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Sano shatters eighth-inning tie with two-run HR

@dohyoungpark
May 21, 2019

ANAHEIM -- No Nelson Cruz, Mitch Garver, C.J. Cron or Jonathan Schoop? No problem -- because Miguel Sanó is back. The Twins had largely been held in check on Monday night with four of their most potent power bats on the bench or the injured list, but the recently activated

ANAHEIM -- No Nelson Cruz, Mitch Garver, C.J. Cron or Jonathan Schoop? No problem -- because Miguel Sanó is back.

The Twins had largely been held in check on Monday night with four of their most potent power bats on the bench or the injured list, but the recently activated Sano showed off the club's enviable position player depth with a two-run blast to right-center field off reliever Ty Buttrey to shatter an eighth-inning tie and power Minnesota to a 3-1 victory over the Angels.

Box score

"For me and for the team, that's pretty good," Sano said. "It's a great moment at a good time with a tie game in the eighth inning, to come back and hit a homer. He got on base, and I try to put the ball in play all the time, but sometimes I struggle, sometimes not. But I'm still working hard, and that's an opportunity where we can hit the ball."

Sano's second homer of the season following his reinstatement from the 10-day injured list on Wednesday traveled 391 feet and finally provided the decisive blow for a Twins offense that had stranded seven runners through the first seven innings.

"It's just a good swing," manager Rocco Baldelli said. "He stayed through the ball well and drove it out that way. He has that kind of power. He hits the ball on the barrel and gets it up in the air. He has the kind of strength where regardless of where you're playing, he can drive the ball out anywhere and it's just a big hit. It's just a game-changing type of at-bat for him and great for us."

Sano now has two homers and two doubles in the five games since his return. The thing is, neither Sano nor Baldelli think that the big third baseman is completely settled in at the plate following his long layoff.

Sano missed all of Spring Training and more than two weeks of the regular season before he relocated to the Twins' Minor League complex in Fort Myers, Fla., to begin his conditioning in earnest, and he only played in two weeks' worth of rehab games in the Minor Leagues prior to his return.

Though he does have the four extra-base hits in five games, Sano has also hit .190/.217/.571 with nine strikeouts and one walk, and he said after Monday's game that he still feels there's plenty of progress to be made.

"I'm not going to say I feel really good when I'm at first struggling, but we'll work hard every day and we'll try to go to the right spot," Sano said.

"It does normally take a while for guys to get into the swing of things," Baldelli said. "Sometimes it's even not just weeks but sometimes months before guys feel really comfortable after missing that amount of time, which makes the good swings that he's putting on the ball even more impressive."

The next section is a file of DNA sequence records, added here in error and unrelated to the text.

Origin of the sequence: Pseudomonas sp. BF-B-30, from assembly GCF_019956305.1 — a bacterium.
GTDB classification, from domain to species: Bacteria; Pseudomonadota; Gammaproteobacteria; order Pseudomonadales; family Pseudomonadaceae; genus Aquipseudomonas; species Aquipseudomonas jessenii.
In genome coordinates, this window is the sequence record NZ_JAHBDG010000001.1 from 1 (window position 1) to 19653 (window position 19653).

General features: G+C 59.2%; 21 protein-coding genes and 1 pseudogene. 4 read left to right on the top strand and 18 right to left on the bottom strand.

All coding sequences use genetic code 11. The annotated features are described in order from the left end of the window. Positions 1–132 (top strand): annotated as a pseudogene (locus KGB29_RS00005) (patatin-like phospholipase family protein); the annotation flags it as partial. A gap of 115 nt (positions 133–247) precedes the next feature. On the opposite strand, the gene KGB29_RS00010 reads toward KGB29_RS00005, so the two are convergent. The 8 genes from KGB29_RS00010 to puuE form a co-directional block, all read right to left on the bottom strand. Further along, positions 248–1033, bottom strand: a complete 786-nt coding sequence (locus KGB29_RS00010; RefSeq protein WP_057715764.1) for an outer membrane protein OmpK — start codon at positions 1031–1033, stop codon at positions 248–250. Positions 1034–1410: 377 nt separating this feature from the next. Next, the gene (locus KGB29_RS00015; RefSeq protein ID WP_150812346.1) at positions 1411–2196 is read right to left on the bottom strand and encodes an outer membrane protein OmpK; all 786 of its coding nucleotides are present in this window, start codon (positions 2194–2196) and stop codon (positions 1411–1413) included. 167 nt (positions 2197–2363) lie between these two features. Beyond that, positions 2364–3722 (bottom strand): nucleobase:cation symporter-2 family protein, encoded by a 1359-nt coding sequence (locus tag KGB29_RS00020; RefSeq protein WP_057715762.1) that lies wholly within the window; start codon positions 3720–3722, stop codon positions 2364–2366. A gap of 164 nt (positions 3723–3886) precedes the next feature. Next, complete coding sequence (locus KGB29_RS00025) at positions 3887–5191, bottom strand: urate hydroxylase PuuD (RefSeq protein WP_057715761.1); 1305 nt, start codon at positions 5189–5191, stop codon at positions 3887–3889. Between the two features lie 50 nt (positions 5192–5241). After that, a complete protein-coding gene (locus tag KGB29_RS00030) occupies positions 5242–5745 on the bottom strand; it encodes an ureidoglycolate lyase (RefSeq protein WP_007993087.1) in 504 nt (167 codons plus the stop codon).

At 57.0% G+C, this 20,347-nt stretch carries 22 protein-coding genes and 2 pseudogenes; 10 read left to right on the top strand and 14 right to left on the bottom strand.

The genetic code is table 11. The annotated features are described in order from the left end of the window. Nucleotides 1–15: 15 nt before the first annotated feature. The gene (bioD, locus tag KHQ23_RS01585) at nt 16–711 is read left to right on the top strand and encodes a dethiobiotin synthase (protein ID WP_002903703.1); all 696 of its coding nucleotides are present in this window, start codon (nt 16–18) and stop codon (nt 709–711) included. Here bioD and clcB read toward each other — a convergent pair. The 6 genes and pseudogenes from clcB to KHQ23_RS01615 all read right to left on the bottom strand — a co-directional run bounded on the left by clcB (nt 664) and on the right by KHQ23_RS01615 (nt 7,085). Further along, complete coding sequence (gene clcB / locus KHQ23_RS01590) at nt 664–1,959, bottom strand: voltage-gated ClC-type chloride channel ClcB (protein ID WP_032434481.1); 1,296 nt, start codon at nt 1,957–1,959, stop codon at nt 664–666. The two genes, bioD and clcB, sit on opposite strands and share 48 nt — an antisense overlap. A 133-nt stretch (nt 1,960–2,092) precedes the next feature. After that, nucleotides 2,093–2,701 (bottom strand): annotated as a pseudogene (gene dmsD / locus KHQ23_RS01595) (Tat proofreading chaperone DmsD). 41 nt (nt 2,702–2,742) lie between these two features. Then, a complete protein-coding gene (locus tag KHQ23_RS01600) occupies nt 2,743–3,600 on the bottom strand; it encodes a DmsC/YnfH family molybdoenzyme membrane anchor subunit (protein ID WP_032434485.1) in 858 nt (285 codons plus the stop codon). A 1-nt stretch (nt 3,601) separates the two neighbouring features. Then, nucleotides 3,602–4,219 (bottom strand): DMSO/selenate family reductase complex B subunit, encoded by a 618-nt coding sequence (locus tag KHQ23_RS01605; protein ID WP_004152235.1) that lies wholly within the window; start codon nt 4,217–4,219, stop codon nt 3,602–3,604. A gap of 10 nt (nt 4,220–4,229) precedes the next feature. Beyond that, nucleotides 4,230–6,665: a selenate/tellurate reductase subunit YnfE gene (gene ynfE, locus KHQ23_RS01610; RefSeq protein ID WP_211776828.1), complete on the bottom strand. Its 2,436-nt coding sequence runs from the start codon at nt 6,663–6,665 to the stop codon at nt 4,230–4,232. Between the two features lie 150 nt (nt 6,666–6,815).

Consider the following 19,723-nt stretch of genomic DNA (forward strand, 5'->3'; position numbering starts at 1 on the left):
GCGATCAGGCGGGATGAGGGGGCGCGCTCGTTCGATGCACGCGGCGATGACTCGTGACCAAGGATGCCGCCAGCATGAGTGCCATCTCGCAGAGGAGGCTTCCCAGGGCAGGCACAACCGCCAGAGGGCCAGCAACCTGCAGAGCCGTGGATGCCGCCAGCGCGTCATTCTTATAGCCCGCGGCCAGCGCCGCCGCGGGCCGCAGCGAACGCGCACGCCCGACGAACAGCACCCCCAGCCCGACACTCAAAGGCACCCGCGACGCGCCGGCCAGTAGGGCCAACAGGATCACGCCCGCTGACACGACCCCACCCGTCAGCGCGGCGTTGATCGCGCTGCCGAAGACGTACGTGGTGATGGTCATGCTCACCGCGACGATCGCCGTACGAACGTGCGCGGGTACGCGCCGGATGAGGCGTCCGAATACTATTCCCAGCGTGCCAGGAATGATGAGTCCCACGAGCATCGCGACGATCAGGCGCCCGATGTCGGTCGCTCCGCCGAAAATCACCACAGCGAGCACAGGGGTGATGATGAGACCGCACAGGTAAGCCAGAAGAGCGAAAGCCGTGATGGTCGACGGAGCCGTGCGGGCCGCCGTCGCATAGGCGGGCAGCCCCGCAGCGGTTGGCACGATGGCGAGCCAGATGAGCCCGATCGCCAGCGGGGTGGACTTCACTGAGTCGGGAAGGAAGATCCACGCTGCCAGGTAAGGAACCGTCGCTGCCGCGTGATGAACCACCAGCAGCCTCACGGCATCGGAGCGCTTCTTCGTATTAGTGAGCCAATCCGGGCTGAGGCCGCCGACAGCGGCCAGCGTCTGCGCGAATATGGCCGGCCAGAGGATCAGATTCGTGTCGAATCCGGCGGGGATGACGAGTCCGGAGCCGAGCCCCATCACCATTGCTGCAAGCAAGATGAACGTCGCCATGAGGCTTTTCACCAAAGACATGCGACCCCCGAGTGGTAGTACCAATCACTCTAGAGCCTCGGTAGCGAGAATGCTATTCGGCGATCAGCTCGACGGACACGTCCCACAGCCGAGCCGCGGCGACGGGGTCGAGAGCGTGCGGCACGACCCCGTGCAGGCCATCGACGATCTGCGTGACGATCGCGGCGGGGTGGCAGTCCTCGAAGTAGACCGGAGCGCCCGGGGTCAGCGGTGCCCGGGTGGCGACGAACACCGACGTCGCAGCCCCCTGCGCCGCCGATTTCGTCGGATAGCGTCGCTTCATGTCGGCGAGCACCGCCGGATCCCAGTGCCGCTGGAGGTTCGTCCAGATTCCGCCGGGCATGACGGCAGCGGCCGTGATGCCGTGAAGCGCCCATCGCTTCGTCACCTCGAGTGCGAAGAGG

Second time's the charm again for Odorizzi

Jake Odorizzi claimed earlier this season that it's tough as a starting pitcher to face a team twice in a row -- but he sure hasn't pitched like it.

After allowing three runs to the Angels in his previous start last Wednesday, Odorizzi entered Monday with a new game plan and relied more heavily on his splitter and curveball to hold Los Angeles to three hits and two walks in five shutout innings on Monday night. He has not been scored upon in four of his last five starts.

"I still used the fastball effectively, but not as frequently as the first time around," Odorizzi said. "Just wanted to give them a different look, and it was the right call. ... I saw that I didn't use my split-finger very much the first game, so I wanted to use it more frequently this game because it was a big pitch tonight."

Odorizzi had also been at his best earlier this year when facing an opponent for the second time in a row. He had allowed two runs in 5 2/3 innings to the Astros on April 22 before tossing seven scoreless innings against Houston a week later and besting Justin Verlander in a 1-0 pitchers' duel.

The right-hander didn't yield a hit until the third inning on Monday, but he started to grind in the fourth inning, needing 12 pitches to retire Jonathan Lucroy for the final out. In the fifth, Odorizzi walked David Fletcher and allowed a single to Tommy La Stella before retiring Mike Trout on a flyout to end his night at 90 pitches.

Credit the veteran Odorizzi for recognizing that he had started to labor through those final few outs and having the awareness to hand the game over to his bullpen despite his relatively low pitch count.

"I talked to Rocco after the inning, and he just asked how I was feeling, and I was honest with him [and] said, 'I can probably be done right here,' just because of the way the last four outs seemed like they took about 10 outs," Odorizzi said.

"I knew our bullpen was fresh and I didn't want to lie to him. I wanted to win this game and I gave it everything I had for the five innings. I could have gone out selfishly for an extra couple outs, [but if] a guy gets on base, it's tougher for the reliever, so I'm not afraid to swallow my pride."

Do-Hyoung Park covers the Twins for MLB.com. Follow him on Twitter at @dohyoungpark and on Instagram at dohyoung.park.